When selecting volunteers to carry out your program’s mission, we often spend ample time on parts of the marketing and training sector. Over time, the program begins to operate in a robotic manner as we continue with the annual components of marketing, training, and recognition. The question is what is so important about volunteer recognition or retention and is it truly beneficial to the success of volunteer programs?
Volunteer retention is linked to the purpose and goals of your program. Think about the following:
- Where do your volunteers fit?
- Were they paired with opportunities that showcase their strengths and weaknesses?
- Were they paired with like-minded individuals with whom they can glean and share information?
- Are there ample resources to support and stimulate the interest of your volunteers?
These are foundational questions that outline the quality of the volunteer program you wish to develop. These questions also determine how you can retain your volunteers.
Two Journal of Extension articles indicate volunteers remain with programs based on the educational value obtained, contributions to community development, recognition, and the standards of excellence set by the overall program’s objectives. Extension volunteer programs are set to train volunteers on specific program areas to assist the extension agent with disseminating information and programs needed by the citizens of their assigned localities. These volunteers play an integral role in the success of extension programs as they often recruit other community members to join and give back.
So, how is volunteer retention the root of the program? When your program has committed volunteers that continue to remain active 5 years or longer, community members take notice. Majority of extension-based volunteers volunteer with other agencies and may even hold leadership positions within other organizations. They have additional opportunities to share the knowledge of the volunteer programs they engage in but often will speak on the ones they are most fond of that meet their needs as a volunteer. A strong group of dedicated volunteers will allow your program to grow because time is being spent on building upon the skills obtained from trainings, rather than time spent solely on annual trainings to get people through a program.
Quality Volunteer Retention Tips:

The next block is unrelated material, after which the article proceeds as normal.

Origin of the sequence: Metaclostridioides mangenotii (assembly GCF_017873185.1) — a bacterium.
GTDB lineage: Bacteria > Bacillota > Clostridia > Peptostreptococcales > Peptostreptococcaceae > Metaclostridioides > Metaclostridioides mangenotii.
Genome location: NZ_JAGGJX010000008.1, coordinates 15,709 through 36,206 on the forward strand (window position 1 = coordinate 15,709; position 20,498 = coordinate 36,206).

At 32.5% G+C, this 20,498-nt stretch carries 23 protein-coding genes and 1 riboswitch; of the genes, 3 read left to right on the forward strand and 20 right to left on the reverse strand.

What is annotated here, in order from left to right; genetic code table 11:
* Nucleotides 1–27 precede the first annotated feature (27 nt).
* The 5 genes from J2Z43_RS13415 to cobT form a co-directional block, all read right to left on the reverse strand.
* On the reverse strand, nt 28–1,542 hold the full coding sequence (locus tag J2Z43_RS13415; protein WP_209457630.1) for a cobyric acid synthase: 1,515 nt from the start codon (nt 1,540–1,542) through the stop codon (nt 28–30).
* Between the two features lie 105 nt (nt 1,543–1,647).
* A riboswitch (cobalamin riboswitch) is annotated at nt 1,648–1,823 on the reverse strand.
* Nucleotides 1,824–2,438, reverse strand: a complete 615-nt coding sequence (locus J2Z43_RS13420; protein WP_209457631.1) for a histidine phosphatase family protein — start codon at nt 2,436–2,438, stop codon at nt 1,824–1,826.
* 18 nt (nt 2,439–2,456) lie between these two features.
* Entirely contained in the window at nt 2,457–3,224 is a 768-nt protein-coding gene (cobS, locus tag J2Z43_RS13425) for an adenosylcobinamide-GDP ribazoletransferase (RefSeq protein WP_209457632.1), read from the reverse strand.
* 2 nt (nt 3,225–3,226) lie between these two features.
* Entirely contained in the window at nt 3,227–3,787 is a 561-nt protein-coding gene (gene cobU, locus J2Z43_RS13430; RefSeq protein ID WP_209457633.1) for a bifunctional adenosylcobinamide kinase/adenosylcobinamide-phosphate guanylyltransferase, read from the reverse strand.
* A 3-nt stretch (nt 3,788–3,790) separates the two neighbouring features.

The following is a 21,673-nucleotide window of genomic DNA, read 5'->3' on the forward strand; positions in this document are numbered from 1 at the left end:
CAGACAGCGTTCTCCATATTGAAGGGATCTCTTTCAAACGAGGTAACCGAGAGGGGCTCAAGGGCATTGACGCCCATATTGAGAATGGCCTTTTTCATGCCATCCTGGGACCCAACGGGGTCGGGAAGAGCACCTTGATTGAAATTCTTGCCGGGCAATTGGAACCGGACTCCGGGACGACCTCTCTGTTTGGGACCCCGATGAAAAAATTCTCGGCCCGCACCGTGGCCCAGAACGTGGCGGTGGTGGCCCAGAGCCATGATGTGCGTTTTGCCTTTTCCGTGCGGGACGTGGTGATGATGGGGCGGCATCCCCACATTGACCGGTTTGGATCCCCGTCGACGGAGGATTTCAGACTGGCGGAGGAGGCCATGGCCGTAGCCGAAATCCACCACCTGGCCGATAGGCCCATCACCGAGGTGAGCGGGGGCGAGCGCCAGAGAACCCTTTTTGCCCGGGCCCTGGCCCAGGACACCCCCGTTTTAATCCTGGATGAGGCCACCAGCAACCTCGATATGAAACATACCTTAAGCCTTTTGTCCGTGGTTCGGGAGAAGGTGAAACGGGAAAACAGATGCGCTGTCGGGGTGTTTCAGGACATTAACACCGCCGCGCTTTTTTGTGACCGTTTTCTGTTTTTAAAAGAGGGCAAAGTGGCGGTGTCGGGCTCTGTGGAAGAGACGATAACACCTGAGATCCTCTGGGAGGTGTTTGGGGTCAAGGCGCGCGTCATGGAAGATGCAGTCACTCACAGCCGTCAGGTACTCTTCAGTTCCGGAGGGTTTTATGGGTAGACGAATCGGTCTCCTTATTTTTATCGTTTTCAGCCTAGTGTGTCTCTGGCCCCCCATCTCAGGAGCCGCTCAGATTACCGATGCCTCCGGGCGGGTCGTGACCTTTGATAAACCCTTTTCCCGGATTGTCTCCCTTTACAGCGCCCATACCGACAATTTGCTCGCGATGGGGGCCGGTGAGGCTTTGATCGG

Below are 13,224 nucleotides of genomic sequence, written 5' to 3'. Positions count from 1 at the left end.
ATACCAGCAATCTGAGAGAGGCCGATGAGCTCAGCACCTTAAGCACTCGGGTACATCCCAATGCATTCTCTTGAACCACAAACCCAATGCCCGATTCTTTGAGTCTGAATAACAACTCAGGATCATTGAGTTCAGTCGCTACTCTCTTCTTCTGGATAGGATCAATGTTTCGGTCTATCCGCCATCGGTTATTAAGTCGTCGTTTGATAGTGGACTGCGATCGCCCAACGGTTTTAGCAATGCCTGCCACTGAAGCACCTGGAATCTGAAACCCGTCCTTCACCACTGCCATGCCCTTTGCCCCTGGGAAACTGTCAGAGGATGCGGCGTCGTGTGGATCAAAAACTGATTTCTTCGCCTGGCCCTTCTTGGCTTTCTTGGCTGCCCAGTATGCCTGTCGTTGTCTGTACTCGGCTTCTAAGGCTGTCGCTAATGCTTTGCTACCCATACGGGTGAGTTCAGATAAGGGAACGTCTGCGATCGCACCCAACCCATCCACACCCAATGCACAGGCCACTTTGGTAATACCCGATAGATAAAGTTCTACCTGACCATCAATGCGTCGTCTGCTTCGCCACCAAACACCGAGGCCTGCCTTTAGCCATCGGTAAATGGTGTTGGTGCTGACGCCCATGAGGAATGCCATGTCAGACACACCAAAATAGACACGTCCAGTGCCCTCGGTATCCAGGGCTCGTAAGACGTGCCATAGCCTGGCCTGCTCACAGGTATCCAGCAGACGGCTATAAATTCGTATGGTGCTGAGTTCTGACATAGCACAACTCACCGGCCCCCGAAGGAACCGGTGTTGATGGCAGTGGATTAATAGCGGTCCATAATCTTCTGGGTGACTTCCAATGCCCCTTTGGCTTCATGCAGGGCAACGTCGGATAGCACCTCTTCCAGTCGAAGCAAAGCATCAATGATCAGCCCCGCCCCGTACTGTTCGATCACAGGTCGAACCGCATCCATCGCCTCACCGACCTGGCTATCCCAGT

Volunteer retention is a mental formula comprised of methods of improvement, understanding volunteer burnout, and learning your volunteer group.
Areas of Improvement for Retention:
- Recognition opportunities
- Educational opportunities
- Service opportunities that speak to the volunteer’s skill set
Red Flags of Volunteer Loss:
- Unpleasant experience or lack of appreciation
- Navigating life
Making the Change:
- Take time to learn your volunteers. Observe and identify their strengths and weaknesses to be able to share opportunities for trainings.
- Offer quality programs. Do NOT operate in a “check the box” manner. Volunteers will notice this and will become disengaged with the program.
- Capitalize on your volunteers’ skillsets. If someone is creative, encourage them to assist with the hospitality committee for events. If someone has a strong financial background, encourage them to chair the budget committee. Perhaps you have a former educator on your team, ask them to assist with developing training materials for advance trainings.
- Your volunteers are investing in the program, generate surveys to see what their needs are and develop a plan of action to meet them. This shows your volunteers you care about their voice.
- Say Thank You. Yes, they signed up to be apart of your program however, showing gratitude goes a long way especially with retaining volunteers.
Volunteer retention is the foundation of a successful program, without truly understanding how to retain your volunteers the program you are building will not be stable. For more information on retaining volunteers, check out these resources:
Ascher, P., Meyer, M., Schrock, D., Snyder, M. (2000, February) Benefits &Values of the Master Gardener Program. https://archives.joe.org/joe/2000february/rb2.php
Rohs, F., Stribling, J., Westerfield, R., (2002, August) What Personally Attracts Volunteers to the Master Gardener Program? https://archives.joe.org/joe/2002august/rb5.php
Brudney, J., Hager, M. (2004, June) Volunteer Management Practices and Retention of Volunteers. https://www.urban.org/sites/default/files/publication/58001/411005-Volunteer-Management-Practices-and-Retention-of-Volunteers.PDF